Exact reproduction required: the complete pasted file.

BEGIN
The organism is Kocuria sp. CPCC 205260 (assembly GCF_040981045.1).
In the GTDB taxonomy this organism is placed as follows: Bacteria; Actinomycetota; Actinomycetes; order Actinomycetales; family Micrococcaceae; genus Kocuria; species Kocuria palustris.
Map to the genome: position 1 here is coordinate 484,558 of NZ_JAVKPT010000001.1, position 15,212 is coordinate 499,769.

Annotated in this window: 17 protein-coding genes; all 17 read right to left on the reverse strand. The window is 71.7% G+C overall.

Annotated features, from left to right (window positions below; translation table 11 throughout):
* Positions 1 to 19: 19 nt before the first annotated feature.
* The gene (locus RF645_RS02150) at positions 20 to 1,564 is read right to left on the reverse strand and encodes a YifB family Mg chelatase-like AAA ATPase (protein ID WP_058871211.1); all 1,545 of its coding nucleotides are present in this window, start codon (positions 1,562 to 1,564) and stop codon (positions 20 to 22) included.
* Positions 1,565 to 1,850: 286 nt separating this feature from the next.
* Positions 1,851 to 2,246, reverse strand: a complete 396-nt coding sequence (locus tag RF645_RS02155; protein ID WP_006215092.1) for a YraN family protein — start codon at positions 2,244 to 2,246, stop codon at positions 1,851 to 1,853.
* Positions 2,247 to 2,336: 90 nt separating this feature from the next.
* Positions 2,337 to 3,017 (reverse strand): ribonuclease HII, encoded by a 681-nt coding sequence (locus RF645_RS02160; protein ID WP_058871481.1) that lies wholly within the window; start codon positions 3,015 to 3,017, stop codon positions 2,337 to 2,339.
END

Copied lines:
The organism is Kocuria sp. CPCC 205260 (assembly GCF_040981045.1).
In the GTDB taxonomy this organism is placed as follows: Bacteria; Actinomycetota; Actinomycetes; order Actinomycetales; family Micrococcaceae; genus Kocuria; species Kocuria palustris.
Map to the genome: position 1 here is coordinate 484,558 of NZ_JAVKPT010000001.1, position 15,212 is coordinate 499,769.

Annotated in this window: 17 protein-coding genes; all 17 read right to left on the reverse strand. The window is 71.7% G+C overall.

Annotated features, from left to right (window positions below; translation table 11 throughout):
* Positions 1 to 19: 19 nt before the first annotated feature.
* The gene (locus RF645_RS02150) at positions 20 to 1,564 is read right to left on the reverse strand and encodes a YifB family Mg chelatase-like AAA ATPase (protein ID WP_058871211.1); all 1,545 of its coding nucleotides are present in this window, start codon (positions 1,562 to 1,564) and stop codon (positions 20 to 22) included.
* Positions 1,565 to 1,850: 286 nt separating this feature from the next.
* Positions 1,851 to 2,246, reverse strand: a complete 396-nt coding sequence (locus tag RF645_RS02155; protein ID WP_006215092.1) for a YraN family protein — start codon at positions 2,244 to 2,246, stop codon at positions 1,851 to 1,853.
* Positions 2,247 to 2,336: 90 nt separating this feature from the next.
* Positions 2,337 to 3,017 (reverse strand): ribonuclease HII, encoded by a 681-nt coding sequence (locus RF645_RS02160; protein ID WP_058871481.1) that lies wholly within the window; start codon positions 3,015 to 3,017, stop codon positions 2,337 to 2,339.